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Plundering Power

United States

new internationalist
issue 178 - December 1987

Plundering power
City government from Sao Paulo to Jakarta is a playground
for corrupt powerbrokers. New York's famous Tammany Hall
political machine set the pattern back in the 19th Century.
Tom Robbins investigates how today's political élite
continues the grand old traditions.

It was a remark never meant to be overheard by others. The aging Democratic Party boss of the New York borough of Brooklyn had just hung up the phone after speaking with a prominent Congressman from the neighboring borough of the Bronx. The two men had just settled on a cover-up strategy to explain the Florida vacation the boss had given to the Congressman and an attractive redhead.

The boss turned to an associate in his office: 'How much we got in [Congressman] Mario-fucking-Biaggi?' he asked.

'Ten-two,' came the unhesitating response, meaning a $10,200 'goodwill' investment in Biaggi. The Congressman's help had been useful to a ship repair company in whose well-being the boss had a large financial stake. Further wiretaps by federal investigators revealed that the boss thought Biaggi's vacation was 'a damn good investment'.

Both Congressman Biaggi and political boss Meade Esposito went on trial in August on federal bribery charges. The case treated New Yorkers to a rare glimpse into how the city's political powerbrokers operate. 'I made 42 judges in Brooklyn,' the 81-year-old Esposito was heard to say at one point. At another he bragged, 'For five years I was boss of the fucking state.'

For the city that holds all records in municipal corruption in the person of Boss William Tweed, these latter-day brokers pale by comparison. Tweed was the roguish chieftain of Manhattan's Tammany Hall who ran mayors, governors and even a president in the 1870s.

But since January 1986, a continuing corruption scandal has peeled back layer after layer of the body politic in New York City. The scandal has been a rude awakening for many New Yorkers who thought Tammany-style politics were a thing of the past.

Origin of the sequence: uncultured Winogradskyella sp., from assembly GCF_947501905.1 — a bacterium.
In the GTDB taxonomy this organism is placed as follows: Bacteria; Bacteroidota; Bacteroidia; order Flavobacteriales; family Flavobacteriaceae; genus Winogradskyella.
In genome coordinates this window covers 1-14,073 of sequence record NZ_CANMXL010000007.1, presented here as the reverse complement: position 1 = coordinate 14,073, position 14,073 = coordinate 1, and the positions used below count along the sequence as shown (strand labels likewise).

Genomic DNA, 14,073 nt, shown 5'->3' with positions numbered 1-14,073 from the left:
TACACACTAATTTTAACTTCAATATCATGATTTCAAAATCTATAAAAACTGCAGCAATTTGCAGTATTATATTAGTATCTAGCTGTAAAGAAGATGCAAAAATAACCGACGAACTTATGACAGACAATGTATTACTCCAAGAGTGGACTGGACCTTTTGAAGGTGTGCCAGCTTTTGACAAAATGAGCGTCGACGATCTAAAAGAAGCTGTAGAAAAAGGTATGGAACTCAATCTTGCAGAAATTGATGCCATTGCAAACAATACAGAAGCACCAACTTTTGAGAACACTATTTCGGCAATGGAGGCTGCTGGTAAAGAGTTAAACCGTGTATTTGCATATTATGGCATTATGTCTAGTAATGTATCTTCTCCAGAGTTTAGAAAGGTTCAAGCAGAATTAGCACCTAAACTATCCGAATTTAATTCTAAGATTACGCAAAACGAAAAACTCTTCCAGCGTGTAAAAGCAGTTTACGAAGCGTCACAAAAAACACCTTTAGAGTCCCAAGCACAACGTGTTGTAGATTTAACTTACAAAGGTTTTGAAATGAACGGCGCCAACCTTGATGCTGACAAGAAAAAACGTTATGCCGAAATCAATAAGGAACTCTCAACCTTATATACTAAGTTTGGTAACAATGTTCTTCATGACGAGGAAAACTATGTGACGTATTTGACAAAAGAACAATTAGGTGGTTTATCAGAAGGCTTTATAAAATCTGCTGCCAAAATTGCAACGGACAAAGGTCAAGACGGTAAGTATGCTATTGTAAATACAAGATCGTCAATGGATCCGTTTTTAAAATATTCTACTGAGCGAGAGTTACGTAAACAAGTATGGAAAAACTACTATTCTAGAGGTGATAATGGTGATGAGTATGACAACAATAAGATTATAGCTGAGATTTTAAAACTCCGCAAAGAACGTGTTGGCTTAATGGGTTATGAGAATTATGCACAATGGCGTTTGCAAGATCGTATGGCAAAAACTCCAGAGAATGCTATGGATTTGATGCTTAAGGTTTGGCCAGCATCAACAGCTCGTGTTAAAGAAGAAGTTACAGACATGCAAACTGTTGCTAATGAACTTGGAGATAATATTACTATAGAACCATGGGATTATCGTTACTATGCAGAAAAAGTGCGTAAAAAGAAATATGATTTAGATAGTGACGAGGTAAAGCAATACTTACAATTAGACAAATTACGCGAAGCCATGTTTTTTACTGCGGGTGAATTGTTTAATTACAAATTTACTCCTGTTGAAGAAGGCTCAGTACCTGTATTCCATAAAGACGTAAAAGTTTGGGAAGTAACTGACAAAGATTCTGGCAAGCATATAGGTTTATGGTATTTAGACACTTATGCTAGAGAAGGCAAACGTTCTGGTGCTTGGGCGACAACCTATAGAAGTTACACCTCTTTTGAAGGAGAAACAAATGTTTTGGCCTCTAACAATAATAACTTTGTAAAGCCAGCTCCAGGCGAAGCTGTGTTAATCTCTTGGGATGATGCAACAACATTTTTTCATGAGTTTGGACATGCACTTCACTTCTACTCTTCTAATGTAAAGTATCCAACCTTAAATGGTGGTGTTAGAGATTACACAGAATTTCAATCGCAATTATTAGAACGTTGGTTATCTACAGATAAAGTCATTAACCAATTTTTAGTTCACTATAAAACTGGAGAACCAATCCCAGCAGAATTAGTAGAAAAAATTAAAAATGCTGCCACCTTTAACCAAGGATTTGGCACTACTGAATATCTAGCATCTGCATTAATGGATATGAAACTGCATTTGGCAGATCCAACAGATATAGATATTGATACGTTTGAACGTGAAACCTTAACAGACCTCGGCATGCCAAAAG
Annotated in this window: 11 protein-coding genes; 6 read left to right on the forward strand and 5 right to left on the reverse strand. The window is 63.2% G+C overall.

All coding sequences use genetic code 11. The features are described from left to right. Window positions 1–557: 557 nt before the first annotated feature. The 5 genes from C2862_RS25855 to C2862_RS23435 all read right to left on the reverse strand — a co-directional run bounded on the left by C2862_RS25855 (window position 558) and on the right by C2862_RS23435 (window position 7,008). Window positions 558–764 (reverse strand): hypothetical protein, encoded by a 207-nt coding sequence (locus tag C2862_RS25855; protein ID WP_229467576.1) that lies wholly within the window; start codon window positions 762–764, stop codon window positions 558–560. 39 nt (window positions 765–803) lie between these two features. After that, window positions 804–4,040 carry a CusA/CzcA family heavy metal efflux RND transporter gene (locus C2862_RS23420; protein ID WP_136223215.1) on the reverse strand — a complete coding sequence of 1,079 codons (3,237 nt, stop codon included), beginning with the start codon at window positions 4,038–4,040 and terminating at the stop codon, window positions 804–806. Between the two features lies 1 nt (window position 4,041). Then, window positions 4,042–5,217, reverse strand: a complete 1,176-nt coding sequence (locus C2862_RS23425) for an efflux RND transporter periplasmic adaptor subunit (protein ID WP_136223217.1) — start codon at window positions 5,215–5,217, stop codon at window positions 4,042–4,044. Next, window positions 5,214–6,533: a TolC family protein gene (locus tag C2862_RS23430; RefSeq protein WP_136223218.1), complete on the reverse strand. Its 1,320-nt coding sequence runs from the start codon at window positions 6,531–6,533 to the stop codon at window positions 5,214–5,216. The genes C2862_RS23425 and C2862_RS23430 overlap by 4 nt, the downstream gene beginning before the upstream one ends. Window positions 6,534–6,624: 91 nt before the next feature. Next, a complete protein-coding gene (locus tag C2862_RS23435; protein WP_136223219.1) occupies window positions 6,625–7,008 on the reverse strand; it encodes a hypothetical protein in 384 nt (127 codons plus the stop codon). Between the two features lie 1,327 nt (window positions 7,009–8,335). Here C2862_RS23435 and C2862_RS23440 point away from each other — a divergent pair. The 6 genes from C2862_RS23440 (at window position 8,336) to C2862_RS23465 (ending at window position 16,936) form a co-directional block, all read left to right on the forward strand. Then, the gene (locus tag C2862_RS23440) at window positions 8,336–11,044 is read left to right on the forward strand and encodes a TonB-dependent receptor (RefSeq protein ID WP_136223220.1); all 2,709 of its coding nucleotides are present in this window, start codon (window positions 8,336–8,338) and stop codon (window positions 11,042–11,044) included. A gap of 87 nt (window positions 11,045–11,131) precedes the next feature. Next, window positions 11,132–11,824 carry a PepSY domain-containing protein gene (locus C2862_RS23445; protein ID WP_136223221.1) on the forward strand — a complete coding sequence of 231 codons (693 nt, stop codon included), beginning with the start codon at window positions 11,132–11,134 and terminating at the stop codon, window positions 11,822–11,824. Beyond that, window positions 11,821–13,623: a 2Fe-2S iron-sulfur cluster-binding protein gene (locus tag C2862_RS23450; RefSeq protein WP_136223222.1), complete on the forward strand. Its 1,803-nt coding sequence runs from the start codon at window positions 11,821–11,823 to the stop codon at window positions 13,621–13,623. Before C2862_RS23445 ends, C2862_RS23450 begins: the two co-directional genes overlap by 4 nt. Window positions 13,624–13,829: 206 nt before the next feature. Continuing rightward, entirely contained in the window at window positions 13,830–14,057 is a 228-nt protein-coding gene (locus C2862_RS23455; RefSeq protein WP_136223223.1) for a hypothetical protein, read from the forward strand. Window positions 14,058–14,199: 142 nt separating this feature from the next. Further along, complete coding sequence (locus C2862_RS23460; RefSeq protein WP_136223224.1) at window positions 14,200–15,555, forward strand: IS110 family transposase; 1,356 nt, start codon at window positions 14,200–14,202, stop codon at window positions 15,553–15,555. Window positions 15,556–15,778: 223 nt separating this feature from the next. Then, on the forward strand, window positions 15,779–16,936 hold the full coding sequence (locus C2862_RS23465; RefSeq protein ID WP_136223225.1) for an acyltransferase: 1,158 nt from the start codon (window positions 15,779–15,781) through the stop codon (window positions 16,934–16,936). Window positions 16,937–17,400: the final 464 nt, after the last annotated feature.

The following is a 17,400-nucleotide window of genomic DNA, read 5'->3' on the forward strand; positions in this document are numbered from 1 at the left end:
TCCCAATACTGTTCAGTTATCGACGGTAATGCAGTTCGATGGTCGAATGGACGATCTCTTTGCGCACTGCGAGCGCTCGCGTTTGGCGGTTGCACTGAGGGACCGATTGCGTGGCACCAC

The corruption trials, which have already resulted in convictions for over 20 top political figures, have unveiled a broad panorama of deal-making and influence-peddling that has penetrated much of everyday city life - from the sale of taxi meters to the awarding of contracts to collect overdue parking fines.

These revelations are particularly shocking because they contrast with the largely successful efforts of Mayor Ed Koch over the past ten years to convince the city's electorate that his administration was being run effectively and productively.

Koch, a brash, wise-cracking former Congressman from Manhattan, has tapped the frustrations of white middle-class New Yorkers who have seen their own kind leave the city in droves for the suburbs. Until recently, the mayor has dominated the stage with the politics of celebrity. Politics have been reduced to an elaborate celebration of Koch's ego, massaged by the Mayor's own two 'tell-all' books, an off-Broadway play, and national acclaim that has put his face on the covers of the country's major news magazines.

Koch was first elected Mayor in 1977 on an 'efficient government' platform following New York's traumatic confrontation with bankruptcy. Indeed, much of Koch's first mayoral term displayed many of the hallmarks of a no-nonsense administration. Some of the best veterans of the socially conscious administration of the 1970s were put in charge of important city agencies. Other recruits were enlisted to clean up mini-empires established with anti-poverty funds by overlords in the city's black and Hispanic neighborhoods. Koch was able to point out proudly that the city's coffers, near empty when he took over, were slowly being replenished. Business confidence from the all important banks and investment houses who buy city bonds was on the road to recovery.